Tuesday, September 14, 2004

More on the SBL Seminar Papers

Following on from my posting on the SBL Seminar Papers On-line, Jim Davila comments on Copyright Confusion on Paleojudaica. In addition to Jim's remarks, a couple of things strike me here: the major departure from the tradition of the SBL Seminar Papers, which have often been cited and quoted in other publications, and the lack of necessity for the rider. If scholars simply want to put work in progress on-line, then the SBL Seminar Papers does not strike me as the obvious or best place to do it. They can self-publish on their own web site, they can circulate to colleagues and friends and members of the seminar group in question, and they can publish temporarily on the individual section's web site (many SBL groups now have their own web site). In other words, the presence of the fresh, especially emphasised rider downgrades the importance of the SBL Seminar Papers, making them no more than temporarily published works in progress. Is there an implied distinction working here between proper publication = print and temporary, work in progress = web? Is this the end of an era?

Update (23.32): Matthew Collins sends a helpful clarificatory email:
First, thanks for the mention - hopefully more folks will visit the site.
Second, my original intent in putting the rider on the papers, however, was not one of claiming copyright or any such thing (you'll notice I don't say they are copyrighted, only that one should ask permission). Rather it was to reinforce the idea of scholarly courtesy in recognizing the provisional nature (both in print and online) of the Seminar Papers as a publication. We have had this approach to the Seminar Papers since its inception. I have seen (and heard) quotations of papers printed in the Seminar Papers used to argue that scholar X holds a particular point of view - when in fact in the final version of the paper published elsewhere, scholar X either takes a very different view or doesn't address the perspective quoted. The Seminar Papers has always been a provisional publication designed to stimulate scholarly interchange at the meeting through the circulation of papers in advance of the meeting. The fact that these papers were bound in a nice volume and sold made many assume they were finished and copyrighted products. If you look at the print versions of the past, you will note the only copyright claimed is for the printed collected volume. Authors still retained all copyrights and publication rights.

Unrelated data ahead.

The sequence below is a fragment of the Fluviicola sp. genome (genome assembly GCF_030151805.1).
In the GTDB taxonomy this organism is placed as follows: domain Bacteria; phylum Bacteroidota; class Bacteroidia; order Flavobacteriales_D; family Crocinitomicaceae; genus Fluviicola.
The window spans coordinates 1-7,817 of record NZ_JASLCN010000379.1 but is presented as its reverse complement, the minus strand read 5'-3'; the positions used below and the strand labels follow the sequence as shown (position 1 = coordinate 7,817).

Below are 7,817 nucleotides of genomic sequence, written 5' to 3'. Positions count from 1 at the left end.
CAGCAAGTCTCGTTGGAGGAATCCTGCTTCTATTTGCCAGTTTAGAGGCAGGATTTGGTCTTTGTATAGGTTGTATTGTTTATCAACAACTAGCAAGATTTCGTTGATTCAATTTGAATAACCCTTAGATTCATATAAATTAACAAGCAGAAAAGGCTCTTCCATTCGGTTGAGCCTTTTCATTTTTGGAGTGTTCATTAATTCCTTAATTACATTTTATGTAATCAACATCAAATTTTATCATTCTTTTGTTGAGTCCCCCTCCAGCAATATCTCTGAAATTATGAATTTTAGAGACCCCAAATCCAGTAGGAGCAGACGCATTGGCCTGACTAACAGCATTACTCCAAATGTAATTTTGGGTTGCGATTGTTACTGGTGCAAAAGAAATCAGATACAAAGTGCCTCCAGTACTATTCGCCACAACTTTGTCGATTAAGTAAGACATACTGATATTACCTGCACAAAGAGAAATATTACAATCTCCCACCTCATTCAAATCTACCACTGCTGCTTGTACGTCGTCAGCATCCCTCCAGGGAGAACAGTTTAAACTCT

And Stephen Carlson anticipates some of these comments in a useful posting on Hypotyposeis.

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